Advanced Search
MyIDEAS: Login

Privatisation and economic growth in developing countries

Contents:

Author Info

  • Paul Cook
  • Yuichiro Uchida
Registered author(s):

    Abstract

    This article re-examines the relation between privatisation and economic growth. Previous studies that have attempted to measure this relationship have concluded that privatisation has had a sizeable positive effect on economic growth. Our study uses data for 63 developing countries over the time period 1988-97. It uses the framework of an extreme-bounds analysis (EBA) to conduct a cross-country growth regression analysis. Our findings contradict earlier results, but reaffirm the view that effective competition and its regulation may need to accompany privatisation to make a positive impact on economic growth.

    Download Info

    If you experience problems downloading a file, check if you have the proper application to view it first. In case of further problems read the IDEAS help page. Note that these files are not on the IDEAS site. Please be patient as the files may be large.
    File URL: http://www.tandfonline.com/doi/abs/10.1080/00220380312331293607
    Download Restriction: Access to full text is restricted to subscribers.

    As the access to this document is restricted, you may want to look for a different version under "Related research" (further below) or search for a different version of it.

    Bibliographic Info

    Article provided by Taylor & Francis Journals in its journal Journal of Development Studies.

    Volume (Year): 39 (2003)
    Issue (Month): 6 ()
    Pages: 121-154

    as in new window
    Handle: RePEc:taf:jdevst:v:39:y:2003:i:6:p:121-154

    Contact details of provider:
    Web page: http://www.tandfonline.com/FJDS20

    Order Information:
    Web: http://www.tandfonline.com/pricing/journal/FJDS20

    Related research

    Keywords:

    References

    No references listed on IDEAS
    You can help add them by filling out this form.

    Citations

    Citations are extracted by the CitEc Project, subscribe to its RSS feed for this item.
    as in new window

    Cited by:
    1. Vatcharin Sirimaneetham, 2006. "Explaining policy volatility in developing countries," Bristol Economics Discussion Papers 06/583, Department of Economics, University of Bristol, UK.
    2. Mehmet Ulubasoglu & K. Peren Arin, 2005. "Leviathan Resists: The Endogenous Relationship Between Privatisation and Firm Performance," Economics Series 2005_17, Deakin University, Faculty of Business and Law, School of Accounting, Economics and Finance.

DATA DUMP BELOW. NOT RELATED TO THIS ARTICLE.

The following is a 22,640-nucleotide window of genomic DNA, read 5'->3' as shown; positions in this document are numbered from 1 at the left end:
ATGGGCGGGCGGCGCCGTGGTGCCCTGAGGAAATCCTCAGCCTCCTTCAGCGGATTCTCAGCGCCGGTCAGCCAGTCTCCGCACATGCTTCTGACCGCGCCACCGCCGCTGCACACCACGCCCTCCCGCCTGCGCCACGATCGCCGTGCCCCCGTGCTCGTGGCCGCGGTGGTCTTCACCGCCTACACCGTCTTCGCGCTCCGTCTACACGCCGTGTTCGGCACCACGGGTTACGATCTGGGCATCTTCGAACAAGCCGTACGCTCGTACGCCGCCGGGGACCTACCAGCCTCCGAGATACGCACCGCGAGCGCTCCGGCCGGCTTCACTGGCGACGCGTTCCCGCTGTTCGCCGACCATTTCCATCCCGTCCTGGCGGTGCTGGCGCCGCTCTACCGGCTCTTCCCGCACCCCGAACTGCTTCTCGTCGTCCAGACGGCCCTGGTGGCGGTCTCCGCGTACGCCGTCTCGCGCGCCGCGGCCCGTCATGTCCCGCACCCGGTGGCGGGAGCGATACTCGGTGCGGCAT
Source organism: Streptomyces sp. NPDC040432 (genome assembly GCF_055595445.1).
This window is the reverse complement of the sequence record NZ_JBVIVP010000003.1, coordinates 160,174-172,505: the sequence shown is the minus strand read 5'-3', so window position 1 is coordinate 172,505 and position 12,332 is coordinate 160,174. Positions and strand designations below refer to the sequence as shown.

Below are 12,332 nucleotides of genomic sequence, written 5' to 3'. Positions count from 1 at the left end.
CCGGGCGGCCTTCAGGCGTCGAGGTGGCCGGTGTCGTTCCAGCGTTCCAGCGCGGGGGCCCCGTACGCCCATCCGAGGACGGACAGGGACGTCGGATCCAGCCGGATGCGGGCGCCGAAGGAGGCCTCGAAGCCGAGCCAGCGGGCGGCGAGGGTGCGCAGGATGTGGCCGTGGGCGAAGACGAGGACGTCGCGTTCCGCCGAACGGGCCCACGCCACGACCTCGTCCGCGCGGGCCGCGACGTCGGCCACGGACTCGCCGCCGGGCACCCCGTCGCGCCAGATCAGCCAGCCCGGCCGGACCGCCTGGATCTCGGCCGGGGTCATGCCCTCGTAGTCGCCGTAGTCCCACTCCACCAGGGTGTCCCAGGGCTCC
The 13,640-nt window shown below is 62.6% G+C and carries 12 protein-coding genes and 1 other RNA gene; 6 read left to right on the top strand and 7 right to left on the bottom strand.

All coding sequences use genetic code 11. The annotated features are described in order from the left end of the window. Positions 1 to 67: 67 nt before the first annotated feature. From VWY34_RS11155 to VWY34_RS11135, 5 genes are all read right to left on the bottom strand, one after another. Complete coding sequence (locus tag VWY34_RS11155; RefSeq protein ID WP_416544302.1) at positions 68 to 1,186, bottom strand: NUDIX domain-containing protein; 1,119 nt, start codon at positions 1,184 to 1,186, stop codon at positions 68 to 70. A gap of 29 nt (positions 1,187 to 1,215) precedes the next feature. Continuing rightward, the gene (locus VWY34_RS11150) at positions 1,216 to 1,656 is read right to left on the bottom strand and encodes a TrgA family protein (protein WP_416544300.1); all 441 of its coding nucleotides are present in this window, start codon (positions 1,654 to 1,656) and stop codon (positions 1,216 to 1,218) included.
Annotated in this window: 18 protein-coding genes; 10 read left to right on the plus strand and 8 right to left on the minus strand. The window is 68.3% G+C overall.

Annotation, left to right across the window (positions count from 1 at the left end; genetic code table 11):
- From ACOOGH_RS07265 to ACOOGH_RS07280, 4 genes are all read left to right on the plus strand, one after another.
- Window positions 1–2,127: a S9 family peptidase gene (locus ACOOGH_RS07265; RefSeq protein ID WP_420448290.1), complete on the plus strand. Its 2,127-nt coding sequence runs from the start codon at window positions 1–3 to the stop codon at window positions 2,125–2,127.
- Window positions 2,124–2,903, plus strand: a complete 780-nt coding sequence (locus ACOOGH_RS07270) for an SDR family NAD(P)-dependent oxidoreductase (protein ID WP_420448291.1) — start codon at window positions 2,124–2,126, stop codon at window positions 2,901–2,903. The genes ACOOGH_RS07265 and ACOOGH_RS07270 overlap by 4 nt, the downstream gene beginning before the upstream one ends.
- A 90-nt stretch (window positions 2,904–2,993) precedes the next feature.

3. Kilby, Christopher, 2004. "Aid and Regulation," Vassar College Department of Economics Working Paper Series 65, Vassar College Department of Economics.
    4. Sirimaneetham, Vatcharin & Temple, Jonathan, 2006. "Macroeconomic Policy and the Distribution of Growth Rates," CEPR Discussion Papers 5642, C.E.P.R. Discussion Papers.
    5. Crivelli, Ernesto, 2013. "Fiscal impact of privatization revisited: The role of tax revenues in transition economies," Economic Systems, Elsevier, vol. 37(2), pages 217-232.
    6. Le, Hoang Cuong & Cabalu, Helen & Salim, Ruhul, 2014. "Winners and losers in Vietnam equitisation programs," Journal of Policy Modeling, Elsevier, vol. 36(1), pages 172-184.
    7. Vatcharin Sirimaneetham, 2006. "What drives liberal policies in developing countries?," Bristol Economics Discussion Papers 06/587, Department of Economics, University of Bristol, UK.
    8. Abdella Abdou & Saeed Moshiri, 2009. "Privatization and capital formation in developing countries: an empirical analysis," International Review of Applied Economics, Taylor & Francis Journals, vol. 23(5), pages 557-575.

    Lists

    This item is not listed on Wikipedia, on a reading list or among the top items on IDEAS.

    Statistics

    Access and download statistics

    Corrections

    When requesting a correction, please mention this item's handle: RePEc:taf:jdevst:v:39:y:2003:i:6:p:121-154. See general information about how to correct material in RePEc.

    For technical questions regarding this item, or to correct its authors, title, abstract, bibliographic or download information, contact: (Michael McNulty).

    If you have authored this item and are not yet registered with RePEc, we encourage you to do it here. This allows to link your profile to this item. It also allows you to accept potential citations to this item that we are uncertain about.

    If references are entirely missing, you can add them using this form.

    If the full references list an item that is present in RePEc, but the system did not link to it, you can help with this form.

    If you know of missing items citing this one, you can help us creating those links by adding the relevant references in the same way as above, for each refering item. If you are a registered author of this item, you may also want to check the "citations" tab in your profile, as there may be some citations waiting for confirmation.

    Please note that corrections may take a couple of weeks to filter through the various RePEc services.